Free Access
Vet. Res.
Volume 34, Number 4, July-August 2003
Page(s) 445 - 460
How to cite this article Vet. Res. (2003) 445-460
Vet. Res. 34 (2003) 445-460
DOI: 10.1051/vetres:2003014

A pharmacokinetic model to document the actual disposition of topical ivermectin in cattle

Céline M. Laffonta, b, Alain Bousquet-Méloua, David Braleta, Michel Alvineriec, Johanna Fink-Gremmelsb and Pierre-Louis Toutaina

a  UMR 181 de Physiopathologie et Toxicologie Expérimentales INRA/ENVT, École Nationale Vétérinaire de Toulouse, 23 Chemin des Capelles, 31076 Toulouse Cedex 03, France
b  Department of Veterinary Pharmacy, Pharmacology and Toxicology, Utrecht University, Yalelaan 16, PO Box 80152, 3508 TD Utrecht, The Netherlands
c  Institut National de la Recherche Agronomique, Station de Pharmacologie et Toxicologie, 180 chemin de Tournefeuille, 31931 Toulouse Cedex, France

(Received 19 December 2002, accepted 25 March 2003)

Ivermectin is a worldwide-used antiparasitic drug largely administered to cattle as a topical formulation (pour-on). The actual plasma and faecal disposition of pour-on ivermectin in cattle was documented using an original pharmacokinetic model, and taking into account the oral ingestion of the topical drug following physiological licking as a secondary route of exposure. Six pairs of monozygotic twin cattle received successively one i.v. and two pour-on administrations of ivermectin at a 3-5-month interval. For one pour-on administration, the twins were separated into an unrestrained group and a group where self- and allo-licking were prevented. Ivermectin concentrations in the plasma and faeces were determined by HPLC. Licking resulted in a high intra-and inter-individual variability of systemic exposure after topical application. By the means of pharmacokinetic modelling, we showed that 58-87% of the pour-on dose was ingested, while only 10% was absorbed percutaneously. Approximately 72% of the ingested ivermectin transited directly into the faeces, resulting in a 7-fold higher faecal excretion of the parent drug than in the non-lickers. We conclude that topical administration does not guarantee a controlled drug delivery in cattle. More importantly, the simulations revealed that non-treated cattle could get easily contaminated by allo-licking, raising the public health problem of unexpected drug residues in edible tissues.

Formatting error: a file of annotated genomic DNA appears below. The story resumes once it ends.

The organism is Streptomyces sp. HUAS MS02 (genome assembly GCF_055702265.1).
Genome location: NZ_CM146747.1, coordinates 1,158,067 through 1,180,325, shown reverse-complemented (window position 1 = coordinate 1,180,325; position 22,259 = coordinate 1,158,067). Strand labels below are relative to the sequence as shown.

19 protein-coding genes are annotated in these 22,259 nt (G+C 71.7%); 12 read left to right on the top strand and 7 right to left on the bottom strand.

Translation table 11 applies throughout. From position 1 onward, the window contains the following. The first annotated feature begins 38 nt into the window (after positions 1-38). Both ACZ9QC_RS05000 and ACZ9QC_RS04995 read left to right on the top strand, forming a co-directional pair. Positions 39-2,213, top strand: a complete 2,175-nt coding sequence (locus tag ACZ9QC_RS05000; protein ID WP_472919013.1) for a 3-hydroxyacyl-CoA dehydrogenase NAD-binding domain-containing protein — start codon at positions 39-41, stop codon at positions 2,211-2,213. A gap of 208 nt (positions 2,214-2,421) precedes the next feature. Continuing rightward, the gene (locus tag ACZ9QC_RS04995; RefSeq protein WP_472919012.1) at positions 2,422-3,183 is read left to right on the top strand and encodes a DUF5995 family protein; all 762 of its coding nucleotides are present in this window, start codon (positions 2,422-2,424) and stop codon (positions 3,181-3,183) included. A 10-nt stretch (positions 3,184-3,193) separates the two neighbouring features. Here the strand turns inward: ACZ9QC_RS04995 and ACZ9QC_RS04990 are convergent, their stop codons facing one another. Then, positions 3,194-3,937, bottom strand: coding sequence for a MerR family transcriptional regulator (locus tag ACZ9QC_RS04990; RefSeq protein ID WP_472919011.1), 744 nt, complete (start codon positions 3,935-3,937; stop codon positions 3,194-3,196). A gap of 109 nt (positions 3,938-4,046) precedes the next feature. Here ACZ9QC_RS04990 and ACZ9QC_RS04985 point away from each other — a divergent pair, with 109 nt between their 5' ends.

Key words: ivermectin / pour-on / cattle / licking behaviour / pharmacokinetics

Correspondence and reprints: Alain Bousquet-Mélou Tel.: (33) 561 193 925; fax: (33) 561 193 917;

© INRA, EDP Sciences 2003